Recently I was having some difficulty with my mental acuity while reading The Iron King. Mentioning being a spoonie and reading isn’t something I usually come across in my Internet travels, but I’m aware there are plenty of book loving spoonies out there, and I feel compelled to share something about it. I should probably start with what a spoonie is. At times I will put it out there, that I have an illness affecting my energy levels, and that’s pretty much what a spoonie is. It’s having a condition that limits your energy, your physical, mental, and emotional abilities, and can have a big impact on your day-to-day life. To better explain the life of a spoonie and where the term comes from I recommend reading The Spoon Theory. It’s a little on the long side, but it has everything you need to know when it comes to low energy and activities exacerbating symptoms.
I myself have a neuroimmune illness known as Myalgic Encephalomyelitis (M.E.), or commonly and unfortunately known as Chronic Fatigue Syndrome (C.F.S.). This impacts my energy levels, creating physical, mental, and emotional fatigue. Amongst a long list of symptoms there’s also muscle pain and cognitive dysfunction. The cognitive dysfunction is really what I’m going to be addressing today when it comes to reading. Of course pain and energy levels change how and when I read, but on those days when it’s bad enough where I can’t read, I will accept it and take a pass. I’ll do something else, even if it’s limited to lying there and talking deliriously, it doesn’t mean it will last (fortunately for me). What really bothers me is my brain and my cognition.
During the majority of reading with The Iron King I was fairly low on spoons, but felt I had enough mental ability to read. Well, that, and I am also quite stubborn. I just really wanted to read even though I knew the story might not make much of an impression on me. Sometimes you have to tell your brain to suck it.
If I had not told my brain to suck it several years ago I know I wouldn’t have been able to begin reading again for quite some time. When I became ill, like the majority of activities in my life, I had to give up reading. I couldn’t do it for two years. The range of symptoms presenting themselves when it comes to cognitive dysfunction is ridiculous. Difficulty creating new memories and recalling memories are two of the ones I have to put up with on a regular basis. Imagine having those problems when you’re attempting to read. It has not been uncommon for me to have to check back repeatedly as I can forget as soon as I’ve read something. It can happen within a page, a paragraph, a sentence, or even a few words. You don’t realise it when your brain is functioning normally, can produce and recall memories, how much effort and energy it can take to imagine something. Not only imagine one scene, but having to hold onto those images while you form new ones to accommodate the new scenes, and then string them all together. These days it’s not as bad as it once was, but even now on the more trying of days I can read with great concentration and still forget what happened.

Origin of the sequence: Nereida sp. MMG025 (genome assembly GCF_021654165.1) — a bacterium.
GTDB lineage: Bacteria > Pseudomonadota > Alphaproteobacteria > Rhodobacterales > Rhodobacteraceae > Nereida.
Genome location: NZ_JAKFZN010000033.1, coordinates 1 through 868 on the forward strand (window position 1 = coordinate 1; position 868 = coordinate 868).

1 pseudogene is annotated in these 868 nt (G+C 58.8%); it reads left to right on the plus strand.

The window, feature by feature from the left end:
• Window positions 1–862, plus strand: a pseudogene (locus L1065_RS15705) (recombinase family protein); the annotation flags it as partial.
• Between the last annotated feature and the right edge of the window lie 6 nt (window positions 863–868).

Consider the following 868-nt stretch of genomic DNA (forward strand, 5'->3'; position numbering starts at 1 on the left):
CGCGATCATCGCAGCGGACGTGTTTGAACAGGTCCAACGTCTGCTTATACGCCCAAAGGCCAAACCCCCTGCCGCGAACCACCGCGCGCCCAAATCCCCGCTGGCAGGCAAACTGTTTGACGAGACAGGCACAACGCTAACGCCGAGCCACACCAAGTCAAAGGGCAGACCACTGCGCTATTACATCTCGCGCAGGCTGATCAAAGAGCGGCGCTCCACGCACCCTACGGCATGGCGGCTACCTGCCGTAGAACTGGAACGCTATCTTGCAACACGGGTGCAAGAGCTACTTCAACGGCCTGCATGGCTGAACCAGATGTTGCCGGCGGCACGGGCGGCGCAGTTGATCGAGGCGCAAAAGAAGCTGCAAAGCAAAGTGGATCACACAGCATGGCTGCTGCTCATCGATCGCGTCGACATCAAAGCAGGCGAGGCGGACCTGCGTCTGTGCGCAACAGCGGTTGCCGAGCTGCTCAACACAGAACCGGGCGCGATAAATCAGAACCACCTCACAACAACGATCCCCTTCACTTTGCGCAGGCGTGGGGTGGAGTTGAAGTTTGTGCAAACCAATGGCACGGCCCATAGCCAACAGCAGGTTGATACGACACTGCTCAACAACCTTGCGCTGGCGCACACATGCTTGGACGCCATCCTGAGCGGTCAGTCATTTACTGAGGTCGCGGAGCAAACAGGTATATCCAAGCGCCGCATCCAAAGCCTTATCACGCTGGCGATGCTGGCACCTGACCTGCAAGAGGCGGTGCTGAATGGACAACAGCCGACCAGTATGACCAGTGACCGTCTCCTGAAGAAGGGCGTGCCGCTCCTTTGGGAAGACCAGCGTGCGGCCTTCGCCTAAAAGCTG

What makes it worse is another common symptom I have and that’s the incomprehension of words and sentences, even when I’ve previously known and understood what those words have meant. Naturally this is not a symptom that plays nice with memory problems.
It’s not the end to what messes up my reading time either, these cognitive problems add to my energy depletion. Energy depletion takes away from my enjoyment. We all experience the latter on a regular basis; feeling exhausted to the point of apathy or wanting to do something very simplistic. When you’re a spoonie it is a constant problem to juggle and struggle with. You’re not able to recoup your energy levels with food, a quick nap, or a good night’s sleep. I find my lack of energy can greatly affect how I judge and enjoy something.
So while I can still have problems remembering something and while I can find my experience is lacklustre, I refuse to give up on trying. I love stories, whether it’s reading, watching, playing, or writing them. They’re enriching and I believe stories can help a person to grow, to understand more, and to become more open-minded.
I’ve found ways around these setbacks. From taking notes, reading as much as I can in one sitting, writing reviews, taking breaks both with other activities and with resting, only reading when I feel my brain is at a certain level (not when I can’t hold a conversation, that’s for sure), and not attempting to read when I’m having a ‘rest day’ (in other words, I’m wiped out). All of these methods coupled with sheer determination. I was unable to read for two years of my life, I refuse to go back to that. Now I just have to work on being able to listen to music on a regular basis…__
Image by Scataudo and can be found here.
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